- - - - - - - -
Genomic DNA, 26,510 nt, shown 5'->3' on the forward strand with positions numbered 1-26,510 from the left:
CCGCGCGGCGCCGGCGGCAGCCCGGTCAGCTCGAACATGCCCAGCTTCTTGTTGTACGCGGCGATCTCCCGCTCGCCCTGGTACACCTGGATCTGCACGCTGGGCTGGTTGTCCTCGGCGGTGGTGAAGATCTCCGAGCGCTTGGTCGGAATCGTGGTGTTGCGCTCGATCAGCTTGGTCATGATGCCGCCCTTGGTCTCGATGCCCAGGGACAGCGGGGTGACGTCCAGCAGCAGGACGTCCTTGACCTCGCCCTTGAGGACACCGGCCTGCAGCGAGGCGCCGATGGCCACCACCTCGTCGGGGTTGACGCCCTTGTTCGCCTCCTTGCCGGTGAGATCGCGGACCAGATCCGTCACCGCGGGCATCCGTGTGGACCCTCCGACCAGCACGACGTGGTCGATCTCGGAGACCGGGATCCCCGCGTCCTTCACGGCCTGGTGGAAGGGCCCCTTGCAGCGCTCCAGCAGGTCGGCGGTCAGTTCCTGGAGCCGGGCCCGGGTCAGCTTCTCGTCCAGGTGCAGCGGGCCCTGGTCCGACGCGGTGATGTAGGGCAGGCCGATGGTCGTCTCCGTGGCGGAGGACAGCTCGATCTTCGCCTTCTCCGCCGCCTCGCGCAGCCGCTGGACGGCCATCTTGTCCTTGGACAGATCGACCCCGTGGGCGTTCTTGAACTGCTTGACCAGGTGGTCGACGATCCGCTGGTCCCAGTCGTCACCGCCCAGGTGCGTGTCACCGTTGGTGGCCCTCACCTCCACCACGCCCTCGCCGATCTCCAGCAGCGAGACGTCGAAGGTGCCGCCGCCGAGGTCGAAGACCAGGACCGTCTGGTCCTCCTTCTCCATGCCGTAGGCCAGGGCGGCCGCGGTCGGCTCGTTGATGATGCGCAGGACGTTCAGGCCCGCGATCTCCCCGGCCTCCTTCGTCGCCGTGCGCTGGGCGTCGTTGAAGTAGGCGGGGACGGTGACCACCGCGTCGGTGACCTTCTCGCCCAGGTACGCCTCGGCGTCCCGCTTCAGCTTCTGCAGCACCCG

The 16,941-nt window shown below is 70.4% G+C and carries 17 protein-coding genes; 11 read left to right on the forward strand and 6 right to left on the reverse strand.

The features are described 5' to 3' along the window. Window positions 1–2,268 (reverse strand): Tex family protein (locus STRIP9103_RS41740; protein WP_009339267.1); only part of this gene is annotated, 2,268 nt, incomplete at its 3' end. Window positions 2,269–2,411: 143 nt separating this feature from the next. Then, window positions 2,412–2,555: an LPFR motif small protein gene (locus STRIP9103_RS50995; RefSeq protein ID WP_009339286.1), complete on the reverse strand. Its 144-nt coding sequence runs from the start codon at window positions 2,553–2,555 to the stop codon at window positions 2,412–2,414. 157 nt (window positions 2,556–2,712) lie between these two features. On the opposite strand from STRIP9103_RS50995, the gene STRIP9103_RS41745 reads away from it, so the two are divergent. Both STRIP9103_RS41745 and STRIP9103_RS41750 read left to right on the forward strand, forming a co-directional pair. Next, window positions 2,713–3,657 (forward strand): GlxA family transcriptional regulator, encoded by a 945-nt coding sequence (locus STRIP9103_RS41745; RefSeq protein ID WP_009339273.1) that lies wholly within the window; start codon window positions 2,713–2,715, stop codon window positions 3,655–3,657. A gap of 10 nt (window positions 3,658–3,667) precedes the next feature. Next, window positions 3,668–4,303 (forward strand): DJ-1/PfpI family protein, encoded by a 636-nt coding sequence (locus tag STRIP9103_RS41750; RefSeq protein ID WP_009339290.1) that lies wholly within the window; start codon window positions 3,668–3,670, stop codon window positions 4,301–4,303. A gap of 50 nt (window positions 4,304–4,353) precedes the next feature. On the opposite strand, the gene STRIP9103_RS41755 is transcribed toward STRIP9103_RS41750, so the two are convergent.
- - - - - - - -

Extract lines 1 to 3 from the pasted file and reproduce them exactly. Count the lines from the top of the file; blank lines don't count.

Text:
Genomic DNA, 26,510 nt, shown 5'->3' on the forward strand with positions numbered 1-26,510 from the left:
CCGCGCGGCGCCGGCGGCAGCCCGGTCAGCTCGAACATGCCCAGCTTCTTGTTGTACGCGGCGATCTCCCGCTCGCCCTGGTACACCTGGATCTGCACGCTGGGCTGGTTGTCCTCGGCGGTGGTGAAGATCTCCGAGCGCTTGGTCGGAATCGTGGTGTTGCGCTCGATCAGCTTGGTCATGATGCCGCCCTTGGTCTCGATGCCCAGGGACAGCGGGGTGACGTCCAGCAGCAGGACGTCCTTGACCTCGCCCTTGAGGACACCGGCCTGCAGCGAGGCGCCGATGGCCACCACCTCGTCGGGGTTGACGCCCTTGTTCGCCTCCTTGCCGGTGAGATCGCGGACCAGATCCGTCACCGCGGGCATCCGTGTGGACCCTCCGACCAGCACGACGTGGTCGATCTCGGAGACCGGGATCCCCGCGTCCTTCACGGCCTGGTGGAAGGGCCCCTTGCAGCGCTCCAGCAGGTCGGCGGTCAGTTCCTGGAGCCGGGCCCGGGTCAGCTTCTCGTCCAGGTGCAGCGGGCCCTGGTCCGACGCGGTGATGTAGGGCAGGCCGATGGTCGTCTCCGTGGCGGAGGACAGCTCGATCTTCGCCTTCTCCGCCGCCTCGCGCAGCCGCTGGACGGCCATCTTGTCCTTGGACAGATCGACCCCGTGGGCGTTCTTGAACTGCTTGACCAGGTGGTCGACGATCCGCTGGTCCCAGTCGTCACCGCCCAGGTGCGTGTCACCGTTGGTGGCCCTCACCTCCACCACGCCCTCGCCGATCTCCAGCAGCGAGACGTCGAAGGTGCCGCCGCCGAGGTCGAAGACCAGGACCGTCTGGTCCTCCTTCTCCATGCCGTAGGCCAGGGCGGCCGCGGTCGGCTCGTTGATGATGCGCAGGACGTTCAGGCCCGCGATCTCCCCGGCCTCCTTCGTCGCCGTGCGCTGGGCGTCGTTGAAGTAGGCGGGGACGGTGACCACCGCGTCGGTGACCTTCTCGCCCAGGTACGCCTCGGCGTCCCGCTTCAGCTTCTGCAGCACCCG

The 16,941-nt window shown below is 70.4% G+C and carries 17 protein-coding genes; 11 read left to right on the forward strand and 6 right to left on the reverse strand.